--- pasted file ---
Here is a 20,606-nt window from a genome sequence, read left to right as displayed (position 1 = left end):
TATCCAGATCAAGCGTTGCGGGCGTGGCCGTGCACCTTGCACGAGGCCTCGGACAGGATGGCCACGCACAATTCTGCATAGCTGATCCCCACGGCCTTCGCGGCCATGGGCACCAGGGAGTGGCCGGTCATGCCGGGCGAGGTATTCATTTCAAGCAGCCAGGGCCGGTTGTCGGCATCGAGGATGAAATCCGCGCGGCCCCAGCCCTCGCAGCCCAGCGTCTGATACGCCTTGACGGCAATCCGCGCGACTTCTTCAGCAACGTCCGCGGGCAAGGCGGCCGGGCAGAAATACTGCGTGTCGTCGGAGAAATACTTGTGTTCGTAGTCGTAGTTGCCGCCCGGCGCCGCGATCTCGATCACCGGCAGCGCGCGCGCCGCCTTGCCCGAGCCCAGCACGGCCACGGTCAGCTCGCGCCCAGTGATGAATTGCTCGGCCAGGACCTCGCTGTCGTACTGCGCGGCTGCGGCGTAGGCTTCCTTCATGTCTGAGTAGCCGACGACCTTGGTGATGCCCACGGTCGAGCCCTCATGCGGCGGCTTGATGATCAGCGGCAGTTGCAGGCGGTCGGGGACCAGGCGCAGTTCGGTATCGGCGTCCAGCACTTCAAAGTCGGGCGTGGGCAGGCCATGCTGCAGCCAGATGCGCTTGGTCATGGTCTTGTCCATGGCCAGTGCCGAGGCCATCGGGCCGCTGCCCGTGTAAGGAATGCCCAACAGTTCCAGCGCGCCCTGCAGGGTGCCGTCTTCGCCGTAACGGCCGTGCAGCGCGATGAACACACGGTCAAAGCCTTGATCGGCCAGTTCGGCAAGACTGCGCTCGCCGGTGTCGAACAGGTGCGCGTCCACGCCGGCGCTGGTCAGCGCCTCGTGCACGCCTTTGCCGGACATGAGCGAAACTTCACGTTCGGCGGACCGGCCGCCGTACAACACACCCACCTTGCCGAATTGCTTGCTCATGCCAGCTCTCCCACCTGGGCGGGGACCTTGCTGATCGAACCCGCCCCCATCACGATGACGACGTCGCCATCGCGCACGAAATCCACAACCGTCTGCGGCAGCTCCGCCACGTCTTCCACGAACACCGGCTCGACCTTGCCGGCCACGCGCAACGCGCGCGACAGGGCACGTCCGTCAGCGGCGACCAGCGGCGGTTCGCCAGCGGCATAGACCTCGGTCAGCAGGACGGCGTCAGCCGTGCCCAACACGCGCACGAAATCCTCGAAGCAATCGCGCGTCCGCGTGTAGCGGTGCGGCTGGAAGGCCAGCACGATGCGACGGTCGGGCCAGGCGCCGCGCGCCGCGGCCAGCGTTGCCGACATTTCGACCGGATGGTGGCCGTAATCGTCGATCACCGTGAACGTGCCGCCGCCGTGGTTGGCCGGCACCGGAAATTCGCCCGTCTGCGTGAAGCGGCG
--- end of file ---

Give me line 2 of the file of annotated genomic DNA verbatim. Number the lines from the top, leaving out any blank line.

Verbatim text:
TATCCAGATCAAGCGTTGCGGGCGTGGCCGTGCACCTTGCACGAGGCCTCGGACAGGATGGCCACGCACAATTCTGCATAGCTGATCCCCACGGCCTTCGCGGCCATGGGCACCAGGGAGTGGCCGGTCATGCCGGGCGAGGTATTCATTTCAAGCAGCCAGGGCCGGTTGTCGGCATCGAGGATGAAATCCGCGCGGCCCCAGCCCTCGCAGCCCAGCGTCTGATACGCCTTGACGGCAATCCGCGCGACTTCTTCAGCAACGTCCGCGGGCAAGGCGGCCGGGCAGAAATACTGCGTGTCGTCGGAGAAATACTTGTGTTCGTAGTCGTAGTTGCCGCCCGGCGCCGCGATCTCGATCACCGGCAGCGCGCGCGCCGCCTTGCCCGAGCCCAGCACGGCCACGGTCAGCTCGCGCCCAGTGATGAATTGCTCGGCCAGGACCTCGCTGTCGTACTGCGCGGCTGCGGCGTAGGCTTCCTTCATGTCTGAGTAGCCGACGACCTTGGTGATGCCCACGGTCGAGCCCTCATGCGGCGGCTTGATGATCAGCGGCAGTTGCAGGCGGTCGGGGACCAGGCGCAGTTCGGTATCGGCGTCCAGCACTTCAAAGTCGGGCGTGGGCAGGCCATGCTGCAGCCAGATGCGCTTGGTCATGGTCTTGTCCATGGCCAGTGCCGAGGCCATCGGGCCGCTGCCCGTGTAAGGAATGCCCAACAGTTCCAGCGCGCCCTGCAGGGTGCCGTCTTCGCCGTAACGGCCGTGCAGCGCGATGAACACACGGTCAAAGCCTTGATCGGCCAGTTCGGCAAGACTGCGCTCGCCGGTGTCGAACAGGTGCGCGTCCACGCCGGCGCTGGTCAGCGCCTCGTGCACGCCTTTGCCGGACATGAGCGAAACTTCACGTTCGGCGGACCGGCCGCCGTACAACACACCCACCTTGCCGAATTGCTTGCTCATGCCAGCTCTCCCACCTGGGCGGGGACCTTGCTGATCGAACCCGCCCCCATCACGATGACGACGTCGCCATCGCGCACGAAATCCACAACCGTCTGCGGCAGCTCCGCCACGTCTTCCACGAACACCGGCTCGACCTTGCCGGCCACGCGCAACGCGCGCGACAGGGCACGTCCGTCAGCGGCGACCAGCGGCGGTTCGCCAGCGGCATAGACCTCGGTCAGCAGGACGGCGTCAGCCGTGCCCAACACGCGCACGAAATCCTCGAAGCAATCGCGCGTCCGCGTGTAGCGGTGCGGCTGGAAGGCCAGCACGATGCGACGGTCGGGCCAGGCGCCGCGCGCCGCGGCCAGCGTTGCCGACATTTCGACCGGATGGTGGCCGTAATCGTCGATCACCGTGAACGTGCCGCCGCCGTGGTTGGCCGGCACCGGAAATTCGCCCGTCTGCGTGAAGCGGCG